The whole world may not be watching, but Boston’s legendary Fourth of July celebration — celebrating its 40th anniversary, still under the guiding hand of philanthropist David Mugar — will be a major event nonetheless. Mostly, it will be a chance for Bostonians to gather in a spirit of togetherness just two and one-half months after the pain of Patriot’s Day. But it also will serve as proof that the show can truly go on even in an atmosphere of heightened security.
This year, as most Bostonians already know, the national-TV spotlight is shifting from the Esplanade to New York City, with a glitzy, multi-genre concert featuring Usher, Mariah Carey, and Tim McGraw supplanting the Boston Pops. But that should be of little consequence for the half-million people who picnic on the Esplanade lawn and line the Charles River in Boston and Cambridge for the celebratory fireworks: This was always, first and foremost, a local celebration of patriotic spirit.
Not being bound to a national prime-time schedule means that the program will start a family-friendly hour earlier. It will offer more of a showcase for local talent such as Susan Tedeschi and Ayla Brown rather than superstars cementing their brand. In many ways, a more intimate event is just what the region needs after the Boston Marathon bombings. What is normally an occasion of revelry and flag waving will also be a time to recall the Marathon victims, and express genuine pride in Boston’s recovery.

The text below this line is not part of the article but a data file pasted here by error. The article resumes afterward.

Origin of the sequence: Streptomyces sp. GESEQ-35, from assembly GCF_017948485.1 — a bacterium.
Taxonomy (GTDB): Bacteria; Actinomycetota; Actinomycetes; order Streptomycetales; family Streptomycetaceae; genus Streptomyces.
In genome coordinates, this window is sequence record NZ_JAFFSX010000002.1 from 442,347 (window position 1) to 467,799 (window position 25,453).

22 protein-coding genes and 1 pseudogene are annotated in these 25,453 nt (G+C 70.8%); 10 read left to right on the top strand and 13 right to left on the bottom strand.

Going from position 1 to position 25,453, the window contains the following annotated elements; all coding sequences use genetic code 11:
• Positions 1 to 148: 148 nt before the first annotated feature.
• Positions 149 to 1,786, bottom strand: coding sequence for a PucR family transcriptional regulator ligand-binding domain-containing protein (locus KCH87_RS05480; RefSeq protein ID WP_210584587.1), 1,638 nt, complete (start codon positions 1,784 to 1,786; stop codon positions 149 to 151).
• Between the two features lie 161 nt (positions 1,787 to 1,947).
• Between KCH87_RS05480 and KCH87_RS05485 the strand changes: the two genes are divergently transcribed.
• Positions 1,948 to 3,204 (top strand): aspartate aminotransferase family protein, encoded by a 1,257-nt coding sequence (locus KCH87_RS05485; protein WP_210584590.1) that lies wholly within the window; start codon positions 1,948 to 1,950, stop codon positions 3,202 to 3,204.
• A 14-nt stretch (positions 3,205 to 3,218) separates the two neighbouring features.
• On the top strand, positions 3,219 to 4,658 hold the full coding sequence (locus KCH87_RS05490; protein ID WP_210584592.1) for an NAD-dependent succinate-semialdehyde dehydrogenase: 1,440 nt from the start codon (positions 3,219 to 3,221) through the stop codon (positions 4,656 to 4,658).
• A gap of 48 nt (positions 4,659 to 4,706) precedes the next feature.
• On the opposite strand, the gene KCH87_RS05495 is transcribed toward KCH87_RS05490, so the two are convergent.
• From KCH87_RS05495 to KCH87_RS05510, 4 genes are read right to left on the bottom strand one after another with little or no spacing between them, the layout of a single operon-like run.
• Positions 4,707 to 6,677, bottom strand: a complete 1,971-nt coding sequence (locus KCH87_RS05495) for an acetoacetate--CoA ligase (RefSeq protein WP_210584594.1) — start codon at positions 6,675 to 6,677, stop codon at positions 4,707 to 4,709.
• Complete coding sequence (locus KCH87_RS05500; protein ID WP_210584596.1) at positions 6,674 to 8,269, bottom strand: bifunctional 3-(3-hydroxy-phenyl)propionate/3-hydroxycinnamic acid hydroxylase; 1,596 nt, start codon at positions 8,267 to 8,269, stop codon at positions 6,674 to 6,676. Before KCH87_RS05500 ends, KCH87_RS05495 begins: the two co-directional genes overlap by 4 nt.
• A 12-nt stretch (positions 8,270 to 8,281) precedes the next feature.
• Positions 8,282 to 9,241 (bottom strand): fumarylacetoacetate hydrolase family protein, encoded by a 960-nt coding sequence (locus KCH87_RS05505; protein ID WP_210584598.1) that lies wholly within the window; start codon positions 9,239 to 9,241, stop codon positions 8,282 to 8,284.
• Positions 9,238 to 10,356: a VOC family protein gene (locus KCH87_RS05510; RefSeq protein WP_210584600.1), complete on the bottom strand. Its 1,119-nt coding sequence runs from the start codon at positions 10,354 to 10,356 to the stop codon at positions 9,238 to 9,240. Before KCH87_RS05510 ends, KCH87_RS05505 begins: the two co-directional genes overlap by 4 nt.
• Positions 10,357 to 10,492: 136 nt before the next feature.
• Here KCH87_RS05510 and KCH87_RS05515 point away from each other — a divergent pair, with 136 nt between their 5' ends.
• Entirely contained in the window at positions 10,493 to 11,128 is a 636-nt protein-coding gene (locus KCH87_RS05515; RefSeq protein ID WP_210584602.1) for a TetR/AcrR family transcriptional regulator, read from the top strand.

In addition, the lower-key event, which will still be televised locally on WBZ, will offer a chance for Boston to fine-tune security before the national spotlight returns with next year’s Marathon. State Police have announced a secure perimeter with screening gates and more cameras in the vicinity of the Hatch Shell. No longer will celebrants be able to carry backpacks, drag wheeled coolers, or bring large liquid containers. No items other than chairs or blankets will be allowed after 4 p.m. Thursday. For Bostonians who’ve enjoyed the Fourth on the Esplanade in the past, these changes may require some adjustment, and patience is in order as organizers work out how to reduce safety risks without dampening the celebration.
Many of the new restrictions are likely to be repeated next April at the Marathon finish area and other sensitive gathering places along the route. The loss of national television exposure and the restrictions on items on the Esplanade are a small price to pay if the result is a new era of major open-air events in Boston, in equal measures joyful and secure.